Adding the File Cabinet Option
Obviously, you don’t have to make this a DIY file cabinet–you can use these as normal, every day drawers. But, if you do want to add the file rails, here’s how I did it.
When I made my dad’s other filing cabinets, I used ¼” plywood as the rails for the folders to slide on. I wanted to do the same thing here, so I needed to cut dadoes on the drawer box sides to slide the plywood into.
I only need to cut these on the side pieces—not the front and back. And they each need to be cut about 13” from the edge.
So I didn’t get confused, I made a mark roughly where the cuts needed to be, adjusted the table saw, and cut my dadoes.
Again, if you don’t have a table saw, you can use a router OR a circular saw and straight edge to cut these dadoes.
Since these drawers were made using plywood, I edge banded the top edges just to give it a cleaner, more professional look. This is optional, but really takes the project up a notch.
I drilled pocket holes into the drawer box pieces and assembled using pocket hole screws. I cut a ¼” plywood bottom to insert into the dadoes along the bottom of the boxes.
After the whole box was together, I cut some more 1/4″ plywood to make the file folder rails.
I used a thin scrap piece to glue and screw into the front edge of the drawer box. I attached with 1″ wood screws so that there was about ¼” sticking up over the edge so the file folder tabs can hang over.
Then, I dropped a piece of ¼” plywood down the dadoes I cut earlier.
Step 7: Install Drawers into Cabinet
Originally I planned to install these drawers so the file folder part of the drawer was towards the front. But then, I got to thinking that the small space in the back might be hard to get to.
It’s a small space, but you can fit some extra files, papers, cords, whatever in there and I hated for it to go to waste.
So I faced those toward the front so they’re a little easier to access.
Honestly, though, I’m not really sure this was a better option because once I got this cabinet finished, I realized that the papers in the files may have to be pulled out at an angle to avoid hitting the drawer front and the frame pieces above it.
It’ll be fine, but in hindsight, I should have stuck with my original plan of keeping the file folder part of the drawer towards the front. Live and learn.
Step 8: Add Drawer Fronts and Trim
Similar to the matching pieces from this build series, I cut to fit cove molding to glue around the edges of the drawer fronts.
Now in my previous projects in this series when I added the trim here, I used wood glue and painters tape. It worked well, but I had to wait a few hours to attach the drawer fronts because of the glue.
I’ve seen several people do this before, but it never crossed my mind to use this method here until DAP sent me some RapidFuse. As soon as I opened the box, I immediately knew what I could use this for.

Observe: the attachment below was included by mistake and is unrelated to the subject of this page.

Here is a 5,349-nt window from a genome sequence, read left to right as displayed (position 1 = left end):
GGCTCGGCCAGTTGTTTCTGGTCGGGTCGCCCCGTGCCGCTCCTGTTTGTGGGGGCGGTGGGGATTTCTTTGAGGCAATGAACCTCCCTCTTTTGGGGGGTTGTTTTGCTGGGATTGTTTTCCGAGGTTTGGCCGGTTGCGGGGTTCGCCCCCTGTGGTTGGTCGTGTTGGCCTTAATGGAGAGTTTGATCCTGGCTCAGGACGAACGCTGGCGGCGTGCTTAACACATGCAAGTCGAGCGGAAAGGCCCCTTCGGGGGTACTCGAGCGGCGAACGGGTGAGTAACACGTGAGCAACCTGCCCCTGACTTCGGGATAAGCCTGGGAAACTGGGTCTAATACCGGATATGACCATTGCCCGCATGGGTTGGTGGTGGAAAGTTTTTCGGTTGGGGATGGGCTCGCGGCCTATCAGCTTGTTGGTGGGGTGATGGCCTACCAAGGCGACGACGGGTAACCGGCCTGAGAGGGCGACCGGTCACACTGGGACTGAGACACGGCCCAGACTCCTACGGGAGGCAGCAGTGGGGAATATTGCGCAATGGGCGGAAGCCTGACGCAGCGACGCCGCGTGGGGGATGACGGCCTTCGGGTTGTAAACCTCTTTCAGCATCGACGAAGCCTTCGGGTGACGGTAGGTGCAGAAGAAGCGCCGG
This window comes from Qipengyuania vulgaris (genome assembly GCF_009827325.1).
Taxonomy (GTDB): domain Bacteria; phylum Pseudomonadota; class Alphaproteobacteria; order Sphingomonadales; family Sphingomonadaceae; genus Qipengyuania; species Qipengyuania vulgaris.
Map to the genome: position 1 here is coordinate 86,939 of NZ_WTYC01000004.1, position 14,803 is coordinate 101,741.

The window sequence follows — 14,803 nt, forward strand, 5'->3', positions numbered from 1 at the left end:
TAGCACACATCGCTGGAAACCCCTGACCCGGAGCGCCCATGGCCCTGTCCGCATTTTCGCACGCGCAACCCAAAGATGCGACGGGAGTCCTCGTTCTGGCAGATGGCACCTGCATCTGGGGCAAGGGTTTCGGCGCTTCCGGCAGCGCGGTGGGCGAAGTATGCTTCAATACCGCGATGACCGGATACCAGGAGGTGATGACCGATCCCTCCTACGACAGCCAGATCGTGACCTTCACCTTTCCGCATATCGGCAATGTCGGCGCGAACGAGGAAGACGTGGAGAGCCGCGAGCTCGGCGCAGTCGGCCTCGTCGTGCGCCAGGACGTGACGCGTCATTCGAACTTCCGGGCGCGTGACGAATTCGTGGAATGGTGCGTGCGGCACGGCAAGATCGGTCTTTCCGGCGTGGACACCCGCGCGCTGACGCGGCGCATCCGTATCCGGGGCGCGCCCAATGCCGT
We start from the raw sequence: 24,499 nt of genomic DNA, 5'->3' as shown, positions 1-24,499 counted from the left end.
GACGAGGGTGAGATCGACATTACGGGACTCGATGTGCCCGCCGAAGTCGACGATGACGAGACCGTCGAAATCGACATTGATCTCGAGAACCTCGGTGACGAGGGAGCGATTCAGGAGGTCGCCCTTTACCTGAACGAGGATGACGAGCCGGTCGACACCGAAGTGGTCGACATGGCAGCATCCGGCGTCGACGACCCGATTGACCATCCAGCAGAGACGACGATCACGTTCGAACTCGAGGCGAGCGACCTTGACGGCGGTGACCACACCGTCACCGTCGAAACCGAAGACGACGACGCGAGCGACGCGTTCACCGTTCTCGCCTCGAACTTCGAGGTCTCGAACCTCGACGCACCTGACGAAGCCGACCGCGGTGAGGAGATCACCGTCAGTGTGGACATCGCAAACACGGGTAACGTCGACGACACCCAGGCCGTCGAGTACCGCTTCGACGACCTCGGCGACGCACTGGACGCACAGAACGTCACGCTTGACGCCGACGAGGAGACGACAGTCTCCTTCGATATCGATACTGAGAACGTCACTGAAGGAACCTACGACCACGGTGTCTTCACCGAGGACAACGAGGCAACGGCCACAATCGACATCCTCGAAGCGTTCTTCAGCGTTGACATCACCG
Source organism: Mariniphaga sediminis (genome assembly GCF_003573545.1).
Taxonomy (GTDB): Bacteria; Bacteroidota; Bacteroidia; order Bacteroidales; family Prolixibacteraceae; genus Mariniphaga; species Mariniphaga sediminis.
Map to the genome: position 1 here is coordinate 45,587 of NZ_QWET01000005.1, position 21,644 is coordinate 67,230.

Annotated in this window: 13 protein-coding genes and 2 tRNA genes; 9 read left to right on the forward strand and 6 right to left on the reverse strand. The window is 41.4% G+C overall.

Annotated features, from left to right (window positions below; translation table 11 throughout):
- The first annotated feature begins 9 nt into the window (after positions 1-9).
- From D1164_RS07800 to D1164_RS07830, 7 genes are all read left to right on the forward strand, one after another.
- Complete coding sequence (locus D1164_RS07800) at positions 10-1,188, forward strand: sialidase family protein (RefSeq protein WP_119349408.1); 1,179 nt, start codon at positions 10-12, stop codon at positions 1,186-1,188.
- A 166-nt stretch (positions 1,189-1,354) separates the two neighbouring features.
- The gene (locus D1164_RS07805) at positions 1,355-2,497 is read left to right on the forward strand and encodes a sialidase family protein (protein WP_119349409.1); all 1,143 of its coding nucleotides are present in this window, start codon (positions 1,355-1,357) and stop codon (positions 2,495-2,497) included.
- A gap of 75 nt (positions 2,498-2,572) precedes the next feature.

So this time, I used wood glue on the trim pieces, but added a few dots of RapidFuse as well.
The RapidFuse will hold the pieces in place while the glue cures, so I still get the strength of the wood glue, but can almost immediately move on to the next part of the project and attach them.
I literally can’t believe I didn’t think of doing this before now.
Once the trim was secure, I installed the drawer fronts onto the drawer boxes using wood screws from the inside.
As a note, you’ll have to remove the ¼” plywood piece in order to screw these in place. Good thing I made those removeable haha.
Step 9: Install Final Trim and Finish
And the final step was adding the cove molding around the sides.
I cut to fit cove molding to line the side panels and this time, instead of using wood glue and RapidFuse to attach, I just used RapidFuse.
Honestly, I was just curious and it was just sitting on the work bench so I thought I’d try it haha.
I used wood glue on the drawer fronts since those will be handled a lot, but since the sides will probably rarely be touched, I thought I could save some time having to sand off any messy glue squeeze out and just use RapidFuse here.
I kept with the theme and just gave this a few coats of Polycrylic, added some handles, and it was ready to hand over to my dad.
Now, as a side note—you can definitely add a back panel if you want—you can either cut and staple ¼” plywood on the back or rabbet the back and insert the panel so it’s flush. However, I didn’t add a back here.
I know this is crazy, but I don’t really like adding back or bottom panels onto things with drawers—I like to leave things easily accessible in case something gets stuck.
I once had a bad experience with an expensive store bought dresser and it’s changed how I build my own haha.
So anyway, that completes part 4 of the matching office furniture set–a DIY file cabinet. That MAY be the end, but there may ALSO be one more piece to finish this whole series off. You’ll have to stay tuned to find out *wink wink*
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If you’ve enjoyed this project, don’t forget to pin it AND be sure to check out all the matching pieces here:
Until next time, friends, happy building! 😊